Jasper Mall was described to me as a collision of Frederick Wiseman, Errol Morris, and Netflix’s Tiger King. At 85 minutes, this is an easy sell, even if it’s high risk/high reward. The heavy-ham-handed attitude of most contemporary documentaries is mostly absent here. It’s true that Wiseman’s formalism immediately comes to mind when the filmmakers shoot the mall in long shots and string a series, either going in or out to show empty parking lots, empty hallways, empty stores, entire empty buildings. K-Mart and J.C. Penney took up, collectively, around 140,500 square feet in Jasper Mall. In one sequence, the janitor (Mike) leads us into what used to be 80,000 square feet of K-Mart. With only a flashlight, he wanders through pillars and dust, reaching a customer’s service stand, picking up a phone with mild interest.
What’s left at Jasper Mall? Subway, Bed Bath and Beyond, Belk. Bradford Thomason and Brett Whitcomb show “a year in the life of a dying mall and its patrons” (Whitcomb also shot the film, and Thomason edited it). There’s Robin’s Nest, a local flower shop, plus a few more generic food court spots. But it’s barren. Four older men play dominos every Sunday, and the filmmakers spend time with one of them, a guy on oxygen who’s “seen death three times.” He gets a call from his wife, and discussing a doctor’s visit, he says, “I’m in my 80s, I know there’s gonna be a final.” He laughs. “But that first time I died—and I actually was pronounced dead that time—I saw what Heaven was like. And I’m looking forward to it.” A beat before we cut. There’s nothing that can be added to the exchange we just saw that wouldn’t tamper or tarnish it.
The way Whitcomb and Thomason handle the janitor giving a kid a job interview is another example in not stressing “the point.” The kid is eager and has his head on straight, familiar with the realities of the job and ready to work. They get to the paperwork, and the janitor tells him, “So this job starts at $8 an hour.” Cut to the next scene. A perfect way to underline one of the most obscene inequities of modern American life, directly responsible for the downfall of retail shopping, without putting too fine a point on it. This is the most important thing you can do in documentary work: “make your point” with unadulterated reality. There’s editorializing; even if you cut in camera and show eight hours of the mall, you’re still choosing where to point the camera.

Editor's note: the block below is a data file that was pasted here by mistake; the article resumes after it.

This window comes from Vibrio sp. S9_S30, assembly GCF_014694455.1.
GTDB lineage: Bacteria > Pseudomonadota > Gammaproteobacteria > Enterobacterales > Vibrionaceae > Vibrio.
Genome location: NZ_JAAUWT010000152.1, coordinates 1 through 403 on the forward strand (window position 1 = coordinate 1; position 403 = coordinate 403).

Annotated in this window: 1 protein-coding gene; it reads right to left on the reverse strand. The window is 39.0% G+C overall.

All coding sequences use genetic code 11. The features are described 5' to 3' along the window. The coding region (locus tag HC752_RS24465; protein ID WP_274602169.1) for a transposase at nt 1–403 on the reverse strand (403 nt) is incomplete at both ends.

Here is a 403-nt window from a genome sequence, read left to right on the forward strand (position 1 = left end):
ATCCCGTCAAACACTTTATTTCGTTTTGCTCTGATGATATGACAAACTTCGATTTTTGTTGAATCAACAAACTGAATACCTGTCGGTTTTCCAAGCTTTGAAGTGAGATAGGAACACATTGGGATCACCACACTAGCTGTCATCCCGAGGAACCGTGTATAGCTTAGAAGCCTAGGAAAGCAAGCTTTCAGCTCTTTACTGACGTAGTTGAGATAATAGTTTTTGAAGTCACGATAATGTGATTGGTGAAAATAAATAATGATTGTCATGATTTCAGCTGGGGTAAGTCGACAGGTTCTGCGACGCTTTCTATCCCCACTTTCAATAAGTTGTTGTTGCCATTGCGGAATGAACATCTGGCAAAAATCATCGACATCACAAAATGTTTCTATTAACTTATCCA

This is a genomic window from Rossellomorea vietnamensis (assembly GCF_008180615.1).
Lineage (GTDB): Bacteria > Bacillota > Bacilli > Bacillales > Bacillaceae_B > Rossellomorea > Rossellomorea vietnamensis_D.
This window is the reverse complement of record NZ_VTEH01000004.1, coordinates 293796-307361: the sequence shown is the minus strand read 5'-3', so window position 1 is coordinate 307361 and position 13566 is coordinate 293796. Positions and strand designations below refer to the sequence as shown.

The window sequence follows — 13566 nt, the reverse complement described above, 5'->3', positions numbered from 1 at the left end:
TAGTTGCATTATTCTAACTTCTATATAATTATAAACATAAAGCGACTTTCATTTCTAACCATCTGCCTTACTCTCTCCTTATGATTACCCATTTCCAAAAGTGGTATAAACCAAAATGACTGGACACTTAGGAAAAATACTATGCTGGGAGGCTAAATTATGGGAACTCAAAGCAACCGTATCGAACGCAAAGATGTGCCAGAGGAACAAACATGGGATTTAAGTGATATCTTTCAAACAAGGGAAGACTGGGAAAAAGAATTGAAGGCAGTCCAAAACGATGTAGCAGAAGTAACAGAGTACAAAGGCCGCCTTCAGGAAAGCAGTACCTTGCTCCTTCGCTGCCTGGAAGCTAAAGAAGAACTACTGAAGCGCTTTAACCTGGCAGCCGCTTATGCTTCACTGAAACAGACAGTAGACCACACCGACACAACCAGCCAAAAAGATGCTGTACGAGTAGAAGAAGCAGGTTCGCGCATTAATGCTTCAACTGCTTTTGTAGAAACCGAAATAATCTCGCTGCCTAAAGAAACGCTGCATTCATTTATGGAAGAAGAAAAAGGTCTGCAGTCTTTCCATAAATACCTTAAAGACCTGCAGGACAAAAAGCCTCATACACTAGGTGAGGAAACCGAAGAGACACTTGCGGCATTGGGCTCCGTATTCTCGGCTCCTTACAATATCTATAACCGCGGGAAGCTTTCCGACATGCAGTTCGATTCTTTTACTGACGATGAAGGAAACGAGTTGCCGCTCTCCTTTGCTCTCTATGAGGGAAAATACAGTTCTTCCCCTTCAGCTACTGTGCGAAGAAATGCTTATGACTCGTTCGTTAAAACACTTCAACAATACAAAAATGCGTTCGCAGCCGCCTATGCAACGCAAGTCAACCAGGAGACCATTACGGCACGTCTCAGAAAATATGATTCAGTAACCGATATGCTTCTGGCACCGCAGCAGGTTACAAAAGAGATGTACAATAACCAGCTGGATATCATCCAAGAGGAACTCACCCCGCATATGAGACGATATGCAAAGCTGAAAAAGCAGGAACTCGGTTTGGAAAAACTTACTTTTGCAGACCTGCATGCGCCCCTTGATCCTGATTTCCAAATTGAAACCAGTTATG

Jasper, Alabama is, in the words of many of the people who appear in this movie, a “small, comfortable town.” Like anywhere else, perversion abounds: a young male employee describes the people who work with him at the mall as “very nice, kind, easy to get along with,” he says that early in the morning, “you get a lot of perverted old guys.” He talks about one man who propositioned him so pathetically that the kid misunderstood until the guy had apologized and left in a hurry. This is another good nugget, and again is emphasized by the silence of the static wide shots that come between scenes.
These are often beautiful compositions, depicting dust and disuse, but this, the most important and compelling element of the movie, these formalist long shots, are handled fine: we see the space for ourselves, and although there’s editorializing inherent in montage, there are no dramatic match cuts showing how great the food court used to be, or how K-Mart used to be a madhouse.
Two female employees of the mall talk outside after work one night about perspective, big cities, getting lost in the “fish bowl” of New York, getting married, having kids, “getting a job and making a lot of money,” settling down. One of the women pines for “something bigger,” trying to impress upon her friend that, “this place leaves a bug in you.” She doesn’t pick up, or doesn’t want to, and makes a joke and the subject is changed.
It’s the most strained and clichéd moment in an otherwise understated documentary that, nevertheless, can’t help itself from becoming schmaltzy towards the end. The janitor is near tears as he describes Jasper Mall’s grand opening in 1982—“you couldn’t even walk in here, there were so many people”—to the slow, gray death it’s facing now. But Jasper Mall is evocative enough: many of the compositions are striking and say more about this mall, the mall as a phenomenon in America, the decline in capital production in the last 45 years, and the Midwest than any comment or voiceover.
There’s none of the latter, but the filmmakers do spend too much time talking with the janitor, Robin from Robin’s Nest, and various regulars young and old. It’s a nice ensemble, and their presence and interaction in the space of Jasper Mall, without commentary, would be enormously fascinating. As is, Jasper Mall is a fine document of one mall in Alabama, but, like too many new movies I’ve seen recently, becomes too didactic for its own good as it goes on. There’re posed photos of an interracial couple, who still have to put up with bullshit in Alabama in 2019, there’re tearful conversations on the phone with the janitor and with Robin, both ready to close down their respective shops.
Robin’s going to retire, “maybe travel,” while the janitor’s “probably going to go work for another mall. The owner of this mall, he owns about 30 malls.” He reminisces once again about how crowded the mall was in the 1980s, and after vivid purple clouds break the dread of the desiccated spaces in the mall, the credits roll along with pictures of the mall in its heyday. After the credits are finished, we see one more aerial photograph of Jasper Mall, its parking lot packed and its space full—of things to buy, people to see, “girls to bird-dog,” junk food to eat, muzak to ignore, and shiny objects still in service and still maintained by a modern master, not yet abandoned to the ghosts of factory past.
—Follow Nicky Smith on Twitter: @nickyotissmith